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Laplace equation in cylindrical coordinates - (solution for potential outside the cylinder)

  1. Sep 22, 2014 #1
    The potential on the side and the bottom of the cylinder is zero, while the top has a potential V_0. We want to find the potential outside the cylinder.

    Can I use the same boundary conditions as for case of inside cylinder potential?
    What is different?
  2. jcsd
  3. Sep 22, 2014 #2


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    The difference is about the functions used in the expansion. The Js are Bessel functions of the first kind and have no singularity, so there is nothing about them. But there is a point about the Ns. They're called Bessel functions of the second kind, Weber functions or Neumann functions. They have a singularity at the origin and because we want a finite potential everywhere, we don't use the Ns for inside the cylinder. But because outside the cylinder, the Ns are finite too, you can use them in the potential too and don't have to use only Js in the s-dependent part.
    Boundary conditions are the same. Just there are two added, the equality of the two potentials (for inside and outside of the cylinder) and their derivatives should be equal at the surface of the cylinder.
  4. Sep 23, 2014 #3
    Thanks for your reply.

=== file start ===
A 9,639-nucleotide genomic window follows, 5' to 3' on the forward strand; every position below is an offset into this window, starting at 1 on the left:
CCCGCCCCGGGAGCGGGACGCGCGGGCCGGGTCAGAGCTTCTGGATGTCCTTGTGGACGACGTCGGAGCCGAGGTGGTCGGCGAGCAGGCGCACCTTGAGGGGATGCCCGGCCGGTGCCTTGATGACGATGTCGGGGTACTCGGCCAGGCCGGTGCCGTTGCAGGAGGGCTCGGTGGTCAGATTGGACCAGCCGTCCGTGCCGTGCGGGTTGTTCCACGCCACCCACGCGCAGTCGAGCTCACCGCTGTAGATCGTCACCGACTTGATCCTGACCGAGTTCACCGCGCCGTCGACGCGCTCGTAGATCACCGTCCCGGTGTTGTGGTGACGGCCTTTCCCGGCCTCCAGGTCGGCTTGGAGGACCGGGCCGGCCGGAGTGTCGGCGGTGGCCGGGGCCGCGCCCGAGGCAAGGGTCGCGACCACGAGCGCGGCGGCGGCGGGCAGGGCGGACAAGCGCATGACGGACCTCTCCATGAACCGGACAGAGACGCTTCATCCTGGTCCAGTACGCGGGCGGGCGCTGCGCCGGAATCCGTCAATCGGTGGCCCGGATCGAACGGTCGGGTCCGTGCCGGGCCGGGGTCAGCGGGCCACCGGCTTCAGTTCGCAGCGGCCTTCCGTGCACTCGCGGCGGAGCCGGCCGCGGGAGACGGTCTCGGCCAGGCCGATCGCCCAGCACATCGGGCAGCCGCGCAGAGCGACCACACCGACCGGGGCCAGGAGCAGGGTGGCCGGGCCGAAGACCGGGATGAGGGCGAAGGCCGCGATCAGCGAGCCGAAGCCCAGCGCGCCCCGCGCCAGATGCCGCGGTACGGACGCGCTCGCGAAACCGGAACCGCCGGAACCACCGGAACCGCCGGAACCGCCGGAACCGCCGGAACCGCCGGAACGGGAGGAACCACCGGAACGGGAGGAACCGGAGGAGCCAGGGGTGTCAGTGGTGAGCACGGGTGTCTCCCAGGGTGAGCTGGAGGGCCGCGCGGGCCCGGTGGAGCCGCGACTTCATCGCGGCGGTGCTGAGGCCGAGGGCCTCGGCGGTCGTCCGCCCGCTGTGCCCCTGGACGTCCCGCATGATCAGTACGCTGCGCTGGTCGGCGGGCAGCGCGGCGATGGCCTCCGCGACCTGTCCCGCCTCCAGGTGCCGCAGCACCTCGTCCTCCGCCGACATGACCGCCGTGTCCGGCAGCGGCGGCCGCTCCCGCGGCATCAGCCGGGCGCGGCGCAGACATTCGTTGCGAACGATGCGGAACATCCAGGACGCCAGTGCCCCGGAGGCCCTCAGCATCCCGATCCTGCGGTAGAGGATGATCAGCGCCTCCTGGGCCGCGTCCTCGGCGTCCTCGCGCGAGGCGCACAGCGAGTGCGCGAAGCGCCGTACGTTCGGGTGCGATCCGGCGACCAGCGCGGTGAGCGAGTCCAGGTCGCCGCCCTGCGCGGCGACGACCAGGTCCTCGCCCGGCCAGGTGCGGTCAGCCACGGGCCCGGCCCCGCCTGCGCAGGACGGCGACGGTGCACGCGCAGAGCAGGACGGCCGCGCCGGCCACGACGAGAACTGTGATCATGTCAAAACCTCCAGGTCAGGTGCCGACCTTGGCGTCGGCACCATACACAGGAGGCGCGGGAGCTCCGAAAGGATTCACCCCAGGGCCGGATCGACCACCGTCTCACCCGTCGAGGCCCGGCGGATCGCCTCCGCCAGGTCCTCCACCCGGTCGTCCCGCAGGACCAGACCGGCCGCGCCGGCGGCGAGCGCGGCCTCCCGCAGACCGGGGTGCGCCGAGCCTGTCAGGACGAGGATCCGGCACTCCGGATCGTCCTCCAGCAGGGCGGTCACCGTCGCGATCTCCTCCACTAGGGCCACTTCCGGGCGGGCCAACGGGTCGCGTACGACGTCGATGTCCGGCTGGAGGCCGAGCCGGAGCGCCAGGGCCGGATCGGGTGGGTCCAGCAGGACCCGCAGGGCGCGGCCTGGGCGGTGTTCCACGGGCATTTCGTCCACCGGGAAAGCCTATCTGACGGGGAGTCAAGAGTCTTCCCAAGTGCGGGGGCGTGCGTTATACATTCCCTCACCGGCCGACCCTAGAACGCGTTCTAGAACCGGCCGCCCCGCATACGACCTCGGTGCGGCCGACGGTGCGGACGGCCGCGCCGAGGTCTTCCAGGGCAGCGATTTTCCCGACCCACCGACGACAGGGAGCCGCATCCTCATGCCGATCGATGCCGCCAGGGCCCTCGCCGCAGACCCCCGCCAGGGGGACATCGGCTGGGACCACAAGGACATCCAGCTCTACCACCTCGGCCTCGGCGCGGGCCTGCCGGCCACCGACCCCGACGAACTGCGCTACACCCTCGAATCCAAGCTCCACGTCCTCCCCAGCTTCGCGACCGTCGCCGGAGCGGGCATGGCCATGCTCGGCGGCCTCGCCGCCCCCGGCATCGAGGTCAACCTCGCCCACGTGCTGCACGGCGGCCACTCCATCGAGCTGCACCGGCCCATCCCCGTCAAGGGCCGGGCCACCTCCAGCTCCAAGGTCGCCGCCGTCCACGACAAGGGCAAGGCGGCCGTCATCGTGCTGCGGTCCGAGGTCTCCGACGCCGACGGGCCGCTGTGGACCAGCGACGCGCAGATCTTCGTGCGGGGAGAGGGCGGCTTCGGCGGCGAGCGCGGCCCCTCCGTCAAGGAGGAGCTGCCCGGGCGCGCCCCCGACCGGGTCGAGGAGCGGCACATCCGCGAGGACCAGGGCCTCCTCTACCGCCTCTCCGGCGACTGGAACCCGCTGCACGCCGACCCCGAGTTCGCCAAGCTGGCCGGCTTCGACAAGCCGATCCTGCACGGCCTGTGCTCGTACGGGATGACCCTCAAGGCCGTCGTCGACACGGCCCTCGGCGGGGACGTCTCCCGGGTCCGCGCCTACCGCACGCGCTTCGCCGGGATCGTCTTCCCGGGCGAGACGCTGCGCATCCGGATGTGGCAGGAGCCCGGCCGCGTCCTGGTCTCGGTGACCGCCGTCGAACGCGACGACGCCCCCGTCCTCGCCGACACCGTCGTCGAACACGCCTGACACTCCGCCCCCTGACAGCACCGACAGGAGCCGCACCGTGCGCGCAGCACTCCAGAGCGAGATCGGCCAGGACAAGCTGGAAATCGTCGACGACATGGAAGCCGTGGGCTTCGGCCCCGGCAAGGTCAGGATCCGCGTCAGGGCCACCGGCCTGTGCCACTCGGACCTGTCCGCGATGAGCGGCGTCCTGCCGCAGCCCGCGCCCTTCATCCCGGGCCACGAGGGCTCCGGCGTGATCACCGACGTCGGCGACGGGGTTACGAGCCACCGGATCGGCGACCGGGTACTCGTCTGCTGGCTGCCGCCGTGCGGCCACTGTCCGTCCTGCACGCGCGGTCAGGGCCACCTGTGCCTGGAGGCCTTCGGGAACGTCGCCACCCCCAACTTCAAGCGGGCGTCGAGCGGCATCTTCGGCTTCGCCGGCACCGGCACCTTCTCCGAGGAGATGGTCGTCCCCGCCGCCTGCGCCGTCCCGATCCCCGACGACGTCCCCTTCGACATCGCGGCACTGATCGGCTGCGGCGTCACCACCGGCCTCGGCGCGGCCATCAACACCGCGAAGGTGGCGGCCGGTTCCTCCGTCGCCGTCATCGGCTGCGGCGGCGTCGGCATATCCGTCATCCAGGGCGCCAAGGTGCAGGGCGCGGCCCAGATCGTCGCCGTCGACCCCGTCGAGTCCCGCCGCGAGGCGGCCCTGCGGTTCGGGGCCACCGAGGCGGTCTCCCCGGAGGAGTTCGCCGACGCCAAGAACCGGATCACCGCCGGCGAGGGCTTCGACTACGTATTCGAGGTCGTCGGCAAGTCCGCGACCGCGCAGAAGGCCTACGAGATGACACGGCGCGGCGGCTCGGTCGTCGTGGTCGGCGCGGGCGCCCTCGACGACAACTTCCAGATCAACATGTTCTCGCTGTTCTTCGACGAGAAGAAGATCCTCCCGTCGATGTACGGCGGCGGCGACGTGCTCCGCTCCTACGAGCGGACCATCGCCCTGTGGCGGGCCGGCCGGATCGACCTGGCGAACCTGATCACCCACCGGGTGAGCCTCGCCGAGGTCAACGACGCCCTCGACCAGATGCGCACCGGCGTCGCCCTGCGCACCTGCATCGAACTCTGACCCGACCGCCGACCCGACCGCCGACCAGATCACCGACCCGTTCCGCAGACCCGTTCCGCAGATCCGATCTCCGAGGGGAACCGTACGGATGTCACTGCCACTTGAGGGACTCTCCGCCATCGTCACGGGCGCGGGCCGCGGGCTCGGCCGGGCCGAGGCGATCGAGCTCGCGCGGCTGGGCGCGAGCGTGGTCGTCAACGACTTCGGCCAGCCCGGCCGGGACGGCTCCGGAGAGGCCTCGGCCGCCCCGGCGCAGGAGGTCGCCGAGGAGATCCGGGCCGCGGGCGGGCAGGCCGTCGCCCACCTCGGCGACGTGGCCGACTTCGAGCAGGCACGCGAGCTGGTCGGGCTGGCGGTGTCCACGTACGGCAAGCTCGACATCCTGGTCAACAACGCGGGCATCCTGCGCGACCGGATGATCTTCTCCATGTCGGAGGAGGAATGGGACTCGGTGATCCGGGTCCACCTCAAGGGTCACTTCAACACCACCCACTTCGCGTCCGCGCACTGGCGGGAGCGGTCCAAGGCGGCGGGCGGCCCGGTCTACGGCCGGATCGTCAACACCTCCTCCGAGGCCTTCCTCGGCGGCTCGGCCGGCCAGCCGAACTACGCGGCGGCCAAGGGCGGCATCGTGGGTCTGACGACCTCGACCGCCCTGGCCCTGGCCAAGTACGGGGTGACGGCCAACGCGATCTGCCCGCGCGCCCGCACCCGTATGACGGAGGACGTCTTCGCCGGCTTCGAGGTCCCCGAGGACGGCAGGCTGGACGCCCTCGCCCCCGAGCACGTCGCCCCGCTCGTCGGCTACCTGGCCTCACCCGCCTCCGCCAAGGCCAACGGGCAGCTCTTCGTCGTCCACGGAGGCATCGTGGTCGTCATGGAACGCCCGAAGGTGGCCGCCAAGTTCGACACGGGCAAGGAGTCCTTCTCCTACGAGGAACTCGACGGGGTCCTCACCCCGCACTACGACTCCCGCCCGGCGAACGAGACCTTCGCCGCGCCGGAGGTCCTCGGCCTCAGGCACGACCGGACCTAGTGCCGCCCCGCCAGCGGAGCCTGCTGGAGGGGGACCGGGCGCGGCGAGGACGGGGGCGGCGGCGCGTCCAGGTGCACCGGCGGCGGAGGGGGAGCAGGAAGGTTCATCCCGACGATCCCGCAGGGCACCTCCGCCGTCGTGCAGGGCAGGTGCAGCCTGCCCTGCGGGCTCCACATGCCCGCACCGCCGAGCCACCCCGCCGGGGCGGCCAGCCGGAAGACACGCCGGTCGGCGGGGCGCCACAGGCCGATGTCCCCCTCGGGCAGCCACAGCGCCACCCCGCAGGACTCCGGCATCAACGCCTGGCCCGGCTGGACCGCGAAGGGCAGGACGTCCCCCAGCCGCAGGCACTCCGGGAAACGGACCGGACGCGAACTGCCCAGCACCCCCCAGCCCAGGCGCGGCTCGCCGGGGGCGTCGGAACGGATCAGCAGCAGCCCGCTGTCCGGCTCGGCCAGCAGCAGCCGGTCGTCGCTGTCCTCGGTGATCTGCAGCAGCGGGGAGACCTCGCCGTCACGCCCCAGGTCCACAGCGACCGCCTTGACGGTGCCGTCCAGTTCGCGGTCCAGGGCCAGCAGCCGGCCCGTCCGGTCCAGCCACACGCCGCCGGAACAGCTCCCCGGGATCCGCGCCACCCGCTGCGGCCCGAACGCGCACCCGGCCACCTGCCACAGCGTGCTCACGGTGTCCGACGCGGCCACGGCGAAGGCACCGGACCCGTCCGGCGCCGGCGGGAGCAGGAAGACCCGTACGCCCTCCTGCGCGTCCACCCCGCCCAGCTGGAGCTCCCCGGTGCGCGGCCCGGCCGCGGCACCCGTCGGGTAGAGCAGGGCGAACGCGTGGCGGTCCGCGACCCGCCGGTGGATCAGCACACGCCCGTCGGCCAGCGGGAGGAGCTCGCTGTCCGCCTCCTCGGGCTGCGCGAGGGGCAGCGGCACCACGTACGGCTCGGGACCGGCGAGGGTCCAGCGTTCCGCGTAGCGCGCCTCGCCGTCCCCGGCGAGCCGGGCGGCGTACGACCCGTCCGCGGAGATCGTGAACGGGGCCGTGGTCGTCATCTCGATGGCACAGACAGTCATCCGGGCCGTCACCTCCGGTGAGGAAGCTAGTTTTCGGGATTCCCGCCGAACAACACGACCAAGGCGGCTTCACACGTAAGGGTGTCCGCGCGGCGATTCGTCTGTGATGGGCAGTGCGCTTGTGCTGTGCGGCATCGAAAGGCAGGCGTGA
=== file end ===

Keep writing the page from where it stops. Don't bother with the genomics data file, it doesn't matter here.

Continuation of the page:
The general solution for potential outside the cylinder is than
    [tex]\Phi(\rho>a, \varphi, z)=\sum_{m=0}^{\infty}\sum_{n=1}^{\infty}\big(J_{m}(k_{mn}\rho)+N_{m}(k_{mn}\rho)\big)\sinh(k_{mn}z)[A_{mn}\sin(m\varphi)+B_{mn}\cos(m\varphi)].[/tex]
    Is there sin hyp function in z dependence part?
    Or must we split function on two part, for z>L and z<L and use exp function for z-dependent part? Because hyp functions don't vanish when z goes to infinity.
    [tex]\Phi(\rho>a, \varphi, z>L)=\sum_{m=0}^{\infty}\sum_{n=1}^{\infty}\big(J_{m}(k_{mn}\rho)+N_{m}(k_{mn}\rho)\big)\mathrm{e}^{-k_{mn}z}[A_{mn}\sin(m\varphi)+B_{mn}\cos(m\varphi)][/tex]
    [tex]\Phi(\rho>a, \varphi, z<L)=\sum_{m=0}^{\infty}\sum_{n=1}^{\infty}\big(J_{m}(k_{mn}\rho)+N_{m}(k_{mn}\rho)\big)\mathrm{e}^{k_{mn}z}[C_{mn}\sin(m\varphi)+D_{mn}\cos(m\varphi)][/tex]
    What is the right way?

    There is a sketch for a better illustration:
  5. Sep 23, 2014 #4


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    His cylinder is finite and part of the z axis is contained in the outside as well. His boundary conditions are specified on the full cylinder surface and there is no need to add further conditions. There is in general going to be a surface charge in order to fulfill the given boundary conditions, so the potential may not be differentiable on the surface.

    Furthermore I suspect this problem will not admit a simple series solution since the outside of the cylinder is a relatively nasty space to work in. The eigenfunctions are going to be fairly nasty and you will probably have to patch solutions in different parts of space with corresponding solutions to match the boundaries.
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